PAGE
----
1. MCL Tear Defined
The medial collateral ligaments help maintain knee stability. Injuries to it occur through overuse, misalignment, physical activities, or poor preparation before exercising. If your MCL is torn, you’ll have pain along the inside of your knee joint that increases with movement; swelling or bruising at the injury site; or a buckling sensation of your knee. MCL tears span three grades of severity, from Grade I, a partial tear with minimal symptoms, to Grade III, a full tear with pain, swelling and instability. MCL tears accompanied by a torn anterior cruciate ligament may require surgical repair.
2. Start Treating an MCL Injury Right Away
Most MCL injuries heal themselves given time, but for the first 48 to 72 hours after your injury, follow the PRICE plan: Protect, Rest, Ice, Compression, Elevation. Anti-inflammatory agents, such as ibuprofen or naproxen may also help.
3. Rehab Recommendations
Once you’re past the acute phase of an MCL injury, start range of motion exercises that emphasize bending the knee. Strengthen the muscles around the knee, hip and ankle joints by doing quad sets, straight leg raises and hamstring curls. As your symptoms improve, add exercises to improve balance and stability. If you have a Grade I or Grade II MCL tear, you may be able to resume regular activities 1 to 4 weeks after your injury, but continue exercising at least 2 or 3 times per week, especially if you participate in high-risk sports. Weak muscles are prone to further injuries, which could lead to long-term knee damage.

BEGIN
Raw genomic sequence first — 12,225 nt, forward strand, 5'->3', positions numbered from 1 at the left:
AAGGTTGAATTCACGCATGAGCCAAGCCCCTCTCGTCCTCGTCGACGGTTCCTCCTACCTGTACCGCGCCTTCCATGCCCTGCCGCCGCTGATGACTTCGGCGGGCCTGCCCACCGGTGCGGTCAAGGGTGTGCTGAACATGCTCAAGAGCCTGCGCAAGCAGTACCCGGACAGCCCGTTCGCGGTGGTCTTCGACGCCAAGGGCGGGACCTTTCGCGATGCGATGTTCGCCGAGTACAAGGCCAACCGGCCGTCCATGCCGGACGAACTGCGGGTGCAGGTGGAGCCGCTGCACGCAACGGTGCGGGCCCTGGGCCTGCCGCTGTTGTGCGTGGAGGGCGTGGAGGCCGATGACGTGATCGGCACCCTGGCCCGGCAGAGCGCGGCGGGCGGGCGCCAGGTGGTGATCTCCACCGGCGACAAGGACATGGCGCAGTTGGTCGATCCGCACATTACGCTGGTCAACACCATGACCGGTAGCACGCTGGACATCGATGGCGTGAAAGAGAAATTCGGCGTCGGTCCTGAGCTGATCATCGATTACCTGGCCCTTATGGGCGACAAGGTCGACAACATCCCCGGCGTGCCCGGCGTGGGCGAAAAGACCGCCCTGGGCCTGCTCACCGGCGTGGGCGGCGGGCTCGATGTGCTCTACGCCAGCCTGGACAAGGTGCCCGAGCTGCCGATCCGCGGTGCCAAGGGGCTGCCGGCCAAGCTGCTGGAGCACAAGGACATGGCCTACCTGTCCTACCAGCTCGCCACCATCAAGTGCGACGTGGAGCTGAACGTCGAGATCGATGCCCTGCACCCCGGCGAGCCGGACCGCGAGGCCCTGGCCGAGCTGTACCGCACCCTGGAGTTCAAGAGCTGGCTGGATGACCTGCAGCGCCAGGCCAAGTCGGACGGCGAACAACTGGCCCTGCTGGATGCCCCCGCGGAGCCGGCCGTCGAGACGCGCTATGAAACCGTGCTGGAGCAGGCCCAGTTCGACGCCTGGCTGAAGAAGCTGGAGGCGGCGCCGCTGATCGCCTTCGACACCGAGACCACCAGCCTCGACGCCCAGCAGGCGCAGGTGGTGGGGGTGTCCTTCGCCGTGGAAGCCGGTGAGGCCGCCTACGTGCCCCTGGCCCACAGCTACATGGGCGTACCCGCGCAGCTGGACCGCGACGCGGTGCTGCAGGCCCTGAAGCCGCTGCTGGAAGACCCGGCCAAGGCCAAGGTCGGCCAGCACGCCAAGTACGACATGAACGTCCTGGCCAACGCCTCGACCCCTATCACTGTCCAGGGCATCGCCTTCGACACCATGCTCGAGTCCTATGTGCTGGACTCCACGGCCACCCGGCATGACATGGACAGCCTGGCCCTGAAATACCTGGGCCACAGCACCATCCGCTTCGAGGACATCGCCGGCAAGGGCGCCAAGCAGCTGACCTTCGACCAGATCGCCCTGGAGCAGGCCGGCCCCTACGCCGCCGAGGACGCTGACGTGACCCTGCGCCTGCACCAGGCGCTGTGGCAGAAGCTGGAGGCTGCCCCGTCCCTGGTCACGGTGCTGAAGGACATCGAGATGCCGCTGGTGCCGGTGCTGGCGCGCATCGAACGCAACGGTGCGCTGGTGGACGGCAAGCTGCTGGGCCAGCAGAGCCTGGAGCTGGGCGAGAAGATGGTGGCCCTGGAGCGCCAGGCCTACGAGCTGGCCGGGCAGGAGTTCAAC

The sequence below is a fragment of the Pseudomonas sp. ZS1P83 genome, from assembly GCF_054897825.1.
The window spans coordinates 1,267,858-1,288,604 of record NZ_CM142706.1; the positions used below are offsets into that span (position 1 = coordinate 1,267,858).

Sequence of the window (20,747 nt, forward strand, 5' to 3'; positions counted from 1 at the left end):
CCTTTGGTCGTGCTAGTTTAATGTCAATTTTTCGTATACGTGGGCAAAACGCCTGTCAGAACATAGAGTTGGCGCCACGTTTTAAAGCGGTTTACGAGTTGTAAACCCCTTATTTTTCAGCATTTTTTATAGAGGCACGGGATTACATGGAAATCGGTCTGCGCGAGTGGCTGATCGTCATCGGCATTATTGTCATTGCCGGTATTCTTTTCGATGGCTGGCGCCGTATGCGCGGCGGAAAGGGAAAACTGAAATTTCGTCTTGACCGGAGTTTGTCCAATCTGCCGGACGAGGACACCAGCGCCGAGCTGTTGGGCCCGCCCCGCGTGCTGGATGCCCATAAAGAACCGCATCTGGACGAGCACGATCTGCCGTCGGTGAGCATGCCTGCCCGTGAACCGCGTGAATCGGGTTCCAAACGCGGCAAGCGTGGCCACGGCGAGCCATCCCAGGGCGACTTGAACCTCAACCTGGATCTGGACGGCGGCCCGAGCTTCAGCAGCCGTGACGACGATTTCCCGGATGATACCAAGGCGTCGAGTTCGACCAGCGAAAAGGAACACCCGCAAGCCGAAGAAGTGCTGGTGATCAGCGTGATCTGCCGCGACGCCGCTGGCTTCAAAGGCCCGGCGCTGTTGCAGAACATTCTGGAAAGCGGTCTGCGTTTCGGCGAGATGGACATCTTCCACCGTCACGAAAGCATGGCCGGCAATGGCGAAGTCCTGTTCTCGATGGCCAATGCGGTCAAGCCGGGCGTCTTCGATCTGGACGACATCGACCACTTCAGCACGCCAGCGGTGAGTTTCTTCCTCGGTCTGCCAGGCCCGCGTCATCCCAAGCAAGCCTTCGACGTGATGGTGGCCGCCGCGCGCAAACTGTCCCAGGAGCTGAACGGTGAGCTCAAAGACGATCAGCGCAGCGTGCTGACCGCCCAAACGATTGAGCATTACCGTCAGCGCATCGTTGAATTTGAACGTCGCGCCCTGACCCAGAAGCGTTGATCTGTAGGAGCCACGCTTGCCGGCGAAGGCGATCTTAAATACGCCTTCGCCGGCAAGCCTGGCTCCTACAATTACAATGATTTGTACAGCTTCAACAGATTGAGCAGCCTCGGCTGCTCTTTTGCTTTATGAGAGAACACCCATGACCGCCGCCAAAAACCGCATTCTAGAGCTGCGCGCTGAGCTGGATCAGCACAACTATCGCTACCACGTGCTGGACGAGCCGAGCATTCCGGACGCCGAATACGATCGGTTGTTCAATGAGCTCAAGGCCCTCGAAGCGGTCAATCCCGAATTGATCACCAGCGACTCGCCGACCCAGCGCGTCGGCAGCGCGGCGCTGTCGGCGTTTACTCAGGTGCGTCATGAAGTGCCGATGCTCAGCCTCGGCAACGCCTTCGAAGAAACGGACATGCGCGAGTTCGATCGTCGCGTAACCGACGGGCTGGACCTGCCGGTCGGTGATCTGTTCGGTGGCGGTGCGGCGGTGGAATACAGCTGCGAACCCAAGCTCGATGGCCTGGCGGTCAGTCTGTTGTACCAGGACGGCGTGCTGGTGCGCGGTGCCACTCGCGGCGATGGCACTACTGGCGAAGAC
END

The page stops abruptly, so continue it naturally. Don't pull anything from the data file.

If you have a Grade III MCL tear, your rehab will be more intensive and could take months. Initially, you may be on crutches and require a knee immobilizer. Your therapist will teach you range of motion exercises to do with the immobilizer removed. Eventually, you’ll be given a hinged knee brace and allowed to bear more weight. Start by swimming or exercising with a stationary bike; you can usually begin jogging once you have at least 60 percent of your quadriceps strength back. Agility training can start when you regain at least 80 percent of your strength compared to the opposite leg.
During rehab, if your knee becomes symptomatic, call your doctor.
4. Long-Term Outlook and Prevention
Preventing knee ligament tears, especially those that result from sports or other activities, is difficult. To help your knees cope, keep your weight down and strengthen the muscles around your joints by doing knee extension exercises, hamstring curls and leg presses. You need to be flexible to be strong, so stretch regularly. If you have chronic knee pain, limit your exercises to swimming, fewer repetitions or shorter periods of time. Don’t stop exercising altogether, as that, too, can have a negative effect on your knees. Finally, be sure you’re using well-fitting shoes appropriate to your activity.